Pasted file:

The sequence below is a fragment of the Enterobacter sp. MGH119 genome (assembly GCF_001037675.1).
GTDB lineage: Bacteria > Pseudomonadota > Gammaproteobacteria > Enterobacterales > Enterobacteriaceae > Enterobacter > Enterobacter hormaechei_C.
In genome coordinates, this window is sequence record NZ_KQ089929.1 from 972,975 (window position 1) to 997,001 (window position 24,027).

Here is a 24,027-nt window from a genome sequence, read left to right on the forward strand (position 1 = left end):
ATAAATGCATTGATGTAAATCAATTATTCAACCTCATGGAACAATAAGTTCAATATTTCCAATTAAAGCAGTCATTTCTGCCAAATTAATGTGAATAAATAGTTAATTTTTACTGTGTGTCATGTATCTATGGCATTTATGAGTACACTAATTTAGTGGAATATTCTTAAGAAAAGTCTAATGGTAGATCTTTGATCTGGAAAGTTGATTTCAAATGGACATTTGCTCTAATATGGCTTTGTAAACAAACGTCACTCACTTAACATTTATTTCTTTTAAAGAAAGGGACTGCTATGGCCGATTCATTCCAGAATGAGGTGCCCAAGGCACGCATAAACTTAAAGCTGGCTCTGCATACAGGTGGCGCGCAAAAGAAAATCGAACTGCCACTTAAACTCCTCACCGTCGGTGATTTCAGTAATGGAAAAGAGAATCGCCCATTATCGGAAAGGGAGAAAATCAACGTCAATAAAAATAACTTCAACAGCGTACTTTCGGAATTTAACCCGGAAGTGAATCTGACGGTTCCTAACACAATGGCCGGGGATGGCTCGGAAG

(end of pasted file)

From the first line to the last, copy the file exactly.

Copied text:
The sequence below is a fragment of the Enterobacter sp. MGH119 genome (assembly GCF_001037675.1).
GTDB lineage: Bacteria > Pseudomonadota > Gammaproteobacteria > Enterobacterales > Enterobacteriaceae > Enterobacter > Enterobacter hormaechei_C.
In genome coordinates, this window is sequence record NZ_KQ089929.1 from 972,975 (window position 1) to 997,001 (window position 24,027).

Here is a 24,027-nt window from a genome sequence, read left to right on the forward strand (position 1 = left end):
ATAAATGCATTGATGTAAATCAATTATTCAACCTCATGGAACAATAAGTTCAATATTTCCAATTAAAGCAGTCATTTCTGCCAAATTAATGTGAATAAATAGTTAATTTTTACTGTGTGTCATGTATCTATGGCATTTATGAGTACACTAATTTAGTGGAATATTCTTAAGAAAAGTCTAATGGTAGATCTTTGATCTGGAAAGTTGATTTCAAATGGACATTTGCTCTAATATGGCTTTGTAAACAAACGTCACTCACTTAACATTTATTTCTTTTAAAGAAAGGGACTGCTATGGCCGATTCATTCCAGAATGAGGTGCCCAAGGCACGCATAAACTTAAAGCTGGCTCTGCATACAGGTGGCGCGCAAAAGAAAATCGAACTGCCACTTAAACTCCTCACCGTCGGTGATTTCAGTAATGGAAAAGAGAATCGCCCATTATCGGAAAGGGAGAAAATCAACGTCAATAAAAATAACTTCAACAGCGTACTTTCGGAATTTAACCCGGAAGTGAATCTGACGGTTCCTAACACAATGGCCGGGGATGGCTCGGAAG